If you were asked to come up with a design for developing a city what would you propose? A few buildings here? Some public space there?
No doubt, but would you have the chutzpah to suggest a blueprint based on mobile needs rather than permanent structures? Well, that's what Swedish architecture firm Jägnefält Milton came up with when they were asked to provide a set of plans for the Norwegian city of Andalsnes.
In an ingenious proposition, Jägnefält Milton hit upon an idea of rolling buildings and the like into the city on rail tracks as and when they were needed. Hotels, public baths and even a concert hall would all be rolled in, and out, of town depending upon the season (the city is popular with tourists during the summer months, yet requires indoor spaces during the harsh winter).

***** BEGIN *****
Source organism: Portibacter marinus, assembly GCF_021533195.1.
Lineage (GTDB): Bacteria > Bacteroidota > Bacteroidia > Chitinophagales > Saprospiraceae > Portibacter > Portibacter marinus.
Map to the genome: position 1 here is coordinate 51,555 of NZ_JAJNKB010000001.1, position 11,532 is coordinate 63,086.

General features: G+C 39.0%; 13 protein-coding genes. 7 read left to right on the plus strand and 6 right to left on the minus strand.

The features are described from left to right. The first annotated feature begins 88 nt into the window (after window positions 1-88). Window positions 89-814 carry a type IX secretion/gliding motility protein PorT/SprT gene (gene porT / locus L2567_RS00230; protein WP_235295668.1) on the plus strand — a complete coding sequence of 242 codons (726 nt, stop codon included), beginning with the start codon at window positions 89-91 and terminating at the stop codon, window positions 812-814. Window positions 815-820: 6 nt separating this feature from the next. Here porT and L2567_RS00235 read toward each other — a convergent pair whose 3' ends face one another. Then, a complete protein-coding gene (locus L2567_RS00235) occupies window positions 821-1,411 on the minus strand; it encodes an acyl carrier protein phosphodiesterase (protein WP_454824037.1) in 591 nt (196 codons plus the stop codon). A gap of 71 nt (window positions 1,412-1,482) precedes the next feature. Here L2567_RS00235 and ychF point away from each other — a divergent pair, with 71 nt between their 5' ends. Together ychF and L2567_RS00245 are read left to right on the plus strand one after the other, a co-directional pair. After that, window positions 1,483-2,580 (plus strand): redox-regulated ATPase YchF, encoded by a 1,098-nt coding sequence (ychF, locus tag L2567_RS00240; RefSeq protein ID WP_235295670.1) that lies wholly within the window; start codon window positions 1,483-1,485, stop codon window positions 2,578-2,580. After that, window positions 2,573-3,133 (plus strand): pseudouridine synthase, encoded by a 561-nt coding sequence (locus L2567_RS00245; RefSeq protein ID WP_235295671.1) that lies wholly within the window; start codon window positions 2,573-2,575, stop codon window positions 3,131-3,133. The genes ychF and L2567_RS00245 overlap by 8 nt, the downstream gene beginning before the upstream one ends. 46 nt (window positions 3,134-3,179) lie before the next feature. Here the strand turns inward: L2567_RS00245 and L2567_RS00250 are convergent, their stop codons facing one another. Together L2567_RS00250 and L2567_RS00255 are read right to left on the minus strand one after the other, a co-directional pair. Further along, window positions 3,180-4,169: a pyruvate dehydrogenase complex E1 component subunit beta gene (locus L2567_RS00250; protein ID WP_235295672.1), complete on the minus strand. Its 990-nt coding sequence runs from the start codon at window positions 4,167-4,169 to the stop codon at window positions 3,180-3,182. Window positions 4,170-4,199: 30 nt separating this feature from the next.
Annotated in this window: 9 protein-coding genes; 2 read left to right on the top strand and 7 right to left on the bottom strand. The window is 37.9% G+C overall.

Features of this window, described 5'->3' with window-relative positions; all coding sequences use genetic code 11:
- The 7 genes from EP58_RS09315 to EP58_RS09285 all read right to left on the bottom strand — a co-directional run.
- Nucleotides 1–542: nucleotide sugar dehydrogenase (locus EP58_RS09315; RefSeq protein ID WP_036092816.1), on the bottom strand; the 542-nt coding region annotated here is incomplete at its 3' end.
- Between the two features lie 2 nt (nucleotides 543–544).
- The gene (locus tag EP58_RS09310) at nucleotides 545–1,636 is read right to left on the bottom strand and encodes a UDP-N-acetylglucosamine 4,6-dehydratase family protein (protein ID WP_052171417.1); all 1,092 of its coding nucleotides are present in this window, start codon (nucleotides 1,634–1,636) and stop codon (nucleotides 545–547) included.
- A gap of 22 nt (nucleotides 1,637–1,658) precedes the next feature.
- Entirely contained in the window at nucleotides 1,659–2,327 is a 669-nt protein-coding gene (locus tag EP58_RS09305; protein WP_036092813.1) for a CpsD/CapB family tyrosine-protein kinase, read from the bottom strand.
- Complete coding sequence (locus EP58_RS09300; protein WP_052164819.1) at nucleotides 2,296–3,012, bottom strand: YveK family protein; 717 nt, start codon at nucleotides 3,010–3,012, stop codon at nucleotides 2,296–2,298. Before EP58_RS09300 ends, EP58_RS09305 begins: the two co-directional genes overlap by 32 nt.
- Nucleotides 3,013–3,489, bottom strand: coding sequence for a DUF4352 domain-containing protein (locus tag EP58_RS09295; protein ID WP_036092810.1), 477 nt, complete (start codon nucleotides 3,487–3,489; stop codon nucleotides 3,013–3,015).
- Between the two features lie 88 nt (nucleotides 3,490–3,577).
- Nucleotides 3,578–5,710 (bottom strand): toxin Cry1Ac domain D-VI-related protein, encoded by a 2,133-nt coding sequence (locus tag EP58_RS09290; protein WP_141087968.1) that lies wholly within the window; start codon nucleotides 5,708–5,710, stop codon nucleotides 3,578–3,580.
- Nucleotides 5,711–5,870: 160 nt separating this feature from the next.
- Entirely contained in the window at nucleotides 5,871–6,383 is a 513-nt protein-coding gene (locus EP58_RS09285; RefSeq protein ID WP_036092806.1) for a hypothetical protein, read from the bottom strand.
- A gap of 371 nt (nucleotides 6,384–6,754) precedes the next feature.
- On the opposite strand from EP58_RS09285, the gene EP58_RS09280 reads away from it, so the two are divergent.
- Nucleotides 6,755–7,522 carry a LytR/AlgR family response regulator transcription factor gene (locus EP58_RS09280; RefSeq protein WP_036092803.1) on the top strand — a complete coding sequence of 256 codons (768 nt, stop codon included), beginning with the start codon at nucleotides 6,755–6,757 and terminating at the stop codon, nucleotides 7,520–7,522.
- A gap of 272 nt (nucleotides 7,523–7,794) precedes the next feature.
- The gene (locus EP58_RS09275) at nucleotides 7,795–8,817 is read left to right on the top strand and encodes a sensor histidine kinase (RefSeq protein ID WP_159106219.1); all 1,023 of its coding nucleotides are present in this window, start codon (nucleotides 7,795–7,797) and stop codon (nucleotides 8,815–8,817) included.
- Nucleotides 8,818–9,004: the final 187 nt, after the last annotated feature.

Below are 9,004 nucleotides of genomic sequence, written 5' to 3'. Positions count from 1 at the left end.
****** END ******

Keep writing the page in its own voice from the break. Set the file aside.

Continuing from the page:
The idea was to use existing rail tracks and new lines built specially for the grand project.
The panel judging the Norwegian master plan competition were suitably impressed, awarding the Swedes third place. Personally we love the idea of modular buildings moving in and out of a city at will. Maybe Hackney council will come up with a similar idea for the regeneration of east London!